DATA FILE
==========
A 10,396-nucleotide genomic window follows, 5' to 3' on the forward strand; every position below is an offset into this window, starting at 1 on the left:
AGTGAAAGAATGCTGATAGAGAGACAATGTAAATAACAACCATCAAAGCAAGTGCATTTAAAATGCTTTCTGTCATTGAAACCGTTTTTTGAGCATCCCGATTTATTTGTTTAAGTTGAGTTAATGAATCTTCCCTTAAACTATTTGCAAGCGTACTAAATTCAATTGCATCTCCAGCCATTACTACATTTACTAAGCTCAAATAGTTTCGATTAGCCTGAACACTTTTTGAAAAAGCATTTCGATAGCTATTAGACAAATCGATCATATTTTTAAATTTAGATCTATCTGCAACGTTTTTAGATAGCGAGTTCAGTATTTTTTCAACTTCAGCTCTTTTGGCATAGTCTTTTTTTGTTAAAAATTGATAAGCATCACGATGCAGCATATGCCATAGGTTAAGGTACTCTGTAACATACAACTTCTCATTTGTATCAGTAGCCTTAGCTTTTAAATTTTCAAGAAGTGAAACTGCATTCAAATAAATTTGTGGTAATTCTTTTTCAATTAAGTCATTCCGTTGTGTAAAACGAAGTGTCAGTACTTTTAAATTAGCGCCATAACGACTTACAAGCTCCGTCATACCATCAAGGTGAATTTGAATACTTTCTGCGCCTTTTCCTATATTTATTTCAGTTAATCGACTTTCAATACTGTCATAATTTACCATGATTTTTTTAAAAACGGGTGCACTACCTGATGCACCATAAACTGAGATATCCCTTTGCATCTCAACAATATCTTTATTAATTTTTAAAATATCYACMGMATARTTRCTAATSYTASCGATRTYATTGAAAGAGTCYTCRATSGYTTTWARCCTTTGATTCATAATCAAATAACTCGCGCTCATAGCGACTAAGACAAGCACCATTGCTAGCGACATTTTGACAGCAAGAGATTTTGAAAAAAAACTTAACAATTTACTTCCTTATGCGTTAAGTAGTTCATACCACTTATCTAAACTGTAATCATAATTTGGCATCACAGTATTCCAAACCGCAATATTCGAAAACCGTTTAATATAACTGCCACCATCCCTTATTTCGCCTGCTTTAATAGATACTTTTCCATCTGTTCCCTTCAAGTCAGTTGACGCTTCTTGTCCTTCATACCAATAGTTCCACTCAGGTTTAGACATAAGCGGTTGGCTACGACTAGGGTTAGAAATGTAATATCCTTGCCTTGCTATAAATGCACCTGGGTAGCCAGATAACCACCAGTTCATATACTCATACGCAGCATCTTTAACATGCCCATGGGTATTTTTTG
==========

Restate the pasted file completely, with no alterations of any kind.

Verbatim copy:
A 10,396-nucleotide genomic window follows, 5' to 3' on the forward strand; every position below is an offset into this window, starting at 1 on the left:
AGTGAAAGAATGCTGATAGAGAGACAATGTAAATAACAACCATCAAAGCAAGTGCATTTAAAATGCTTTCTGTCATTGAAACCGTTTTTTGAGCATCCCGATTTATTTGTTTAAGTTGAGTTAATGAATCTTCCCTTAAACTATTTGCAAGCGTACTAAATTCAATTGCATCTCCAGCCATTACTACATTTACTAAGCTCAAATAGTTTCGATTAGCCTGAACACTTTTTGAAAAAGCATTTCGATAGCTATTAGACAAATCGATCATATTTTTAAATTTAGATCTATCTGCAACGTTTTTAGATAGCGAGTTCAGTATTTTTTCAACTTCAGCTCTTTTGGCATAGTCTTTTTTTGTTAAAAATTGATAAGCATCACGATGCAGCATATGCCATAGGTTAAGGTACTCTGTAACATACAACTTCTCATTTGTATCAGTAGCCTTAGCTTTTAAATTTTCAAGAAGTGAAACTGCATTCAAATAAATTTGTGGTAATTCTTTTTCAATTAAGTCATTCCGTTGTGTAAAACGAAGTGTCAGTACTTTTAAATTAGCGCCATAACGACTTACAAGCTCCGTCATACCATCAAGGTGAATTTGAATACTTTCTGCGCCTTTTCCTATATTTATTTCAGTTAATCGACTTTCAATACTGTCATAATTTACCATGATTTTTTTAAAAACGGGTGCACTACCTGATGCACCATAAACTGAGATATCCCTTTGCATCTCAACAATATCTTTATTAATTTTTAAAATATCYACMGMATARTTRCTAATSYTASCGATRTYATTGAAAGAGTCYTCRATSGYTTTWARCCTTTGATTCATAATCAAATAACTCGCGCTCATAGCGACTAAGACAAGCACCATTGCTAGCGACATTTTGACAGCAAGAGATTTTGAAAAAAAACTTAACAATTTACTTCCTTATGCGTTAAGTAGTTCATACCACTTATCTAAACTGTAATCATAATTTGGCATCACAGTATTCCAAACCGCAATATTCGAAAACCGTTTAATATAACTGCCACCATCCCTTATTTCGCCTGCTTTAATAGATACTTTTCCATCTGTTCCCTTCAAGTCAGTTGACGCTTCTTGTCCTTCATACCAATAGTTCCACTCAGGTTTAGACATAAGCGGTTGGCTACGACTAGGGTTAGAAATGTAATATCCTTGCCTTGCTATAAATGCACCTGGGTAGCCAGATAACCACCAGTTCATATACTCATACGCAGCATCTTTAACATGCCCATGGGTATTTTTTG